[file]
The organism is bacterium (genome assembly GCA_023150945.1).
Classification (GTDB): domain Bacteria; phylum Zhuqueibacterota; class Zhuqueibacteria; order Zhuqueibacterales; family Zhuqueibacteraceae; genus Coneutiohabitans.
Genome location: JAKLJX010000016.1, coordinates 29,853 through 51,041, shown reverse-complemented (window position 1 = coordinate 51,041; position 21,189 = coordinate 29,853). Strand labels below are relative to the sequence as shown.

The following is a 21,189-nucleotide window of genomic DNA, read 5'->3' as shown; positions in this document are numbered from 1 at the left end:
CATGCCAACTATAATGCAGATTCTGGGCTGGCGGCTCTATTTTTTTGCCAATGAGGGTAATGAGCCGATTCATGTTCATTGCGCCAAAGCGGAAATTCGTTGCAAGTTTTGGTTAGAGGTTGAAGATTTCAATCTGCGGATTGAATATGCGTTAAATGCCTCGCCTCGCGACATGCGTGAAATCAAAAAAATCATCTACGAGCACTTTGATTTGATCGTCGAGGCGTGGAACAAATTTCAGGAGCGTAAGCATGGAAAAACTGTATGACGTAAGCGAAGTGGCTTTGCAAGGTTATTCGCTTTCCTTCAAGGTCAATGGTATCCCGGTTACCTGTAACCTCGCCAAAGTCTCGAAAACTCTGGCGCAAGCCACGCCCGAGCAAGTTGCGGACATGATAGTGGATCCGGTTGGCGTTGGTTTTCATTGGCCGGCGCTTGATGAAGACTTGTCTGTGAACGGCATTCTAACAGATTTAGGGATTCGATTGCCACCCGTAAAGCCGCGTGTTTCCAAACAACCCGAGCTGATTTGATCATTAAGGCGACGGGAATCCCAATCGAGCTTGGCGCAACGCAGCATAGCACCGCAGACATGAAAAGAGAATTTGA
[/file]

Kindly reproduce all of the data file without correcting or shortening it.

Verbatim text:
The organism is bacterium (genome assembly GCA_023150945.1).
Classification (GTDB): domain Bacteria; phylum Zhuqueibacterota; class Zhuqueibacteria; order Zhuqueibacterales; family Zhuqueibacteraceae; genus Coneutiohabitans.
Genome location: JAKLJX010000016.1, coordinates 29,853 through 51,041, shown reverse-complemented (window position 1 = coordinate 51,041; position 21,189 = coordinate 29,853). Strand labels below are relative to the sequence as shown.

The following is a 21,189-nucleotide window of genomic DNA, read 5'->3' as shown; positions in this document are numbered from 1 at the left end:
CATGCCAACTATAATGCAGATTCTGGGCTGGCGGCTCTATTTTTTTGCCAATGAGGGTAATGAGCCGATTCATGTTCATTGCGCCAAAGCGGAAATTCGTTGCAAGTTTTGGTTAGAGGTTGAAGATTTCAATCTGCGGATTGAATATGCGTTAAATGCCTCGCCTCGCGACATGCGTGAAATCAAAAAAATCATCTACGAGCACTTTGATTTGATCGTCGAGGCGTGGAACAAATTTCAGGAGCGTAAGCATGGAAAAACTGTATGACGTAAGCGAAGTGGCTTTGCAAGGTTATTCGCTTTCCTTCAAGGTCAATGGTATCCCGGTTACCTGTAACCTCGCCAAAGTCTCGAAAACTCTGGCGCAAGCCACGCCCGAGCAAGTTGCGGACATGATAGTGGATCCGGTTGGCGTTGGTTTTCATTGGCCGGCGCTTGATGAAGACTTGTCTGTGAACGGCATTCTAACAGATTTAGGGATTCGATTGCCACCCGTAAAGCCGCGTGTTTCCAAACAACCCGAGCTGATTTGATCATTAAGGCGACGGGAATCCCAATCGAGCTTGGCGCAACGCAGCATAGCACCGCAGACATGAAAAGAGAATTTGA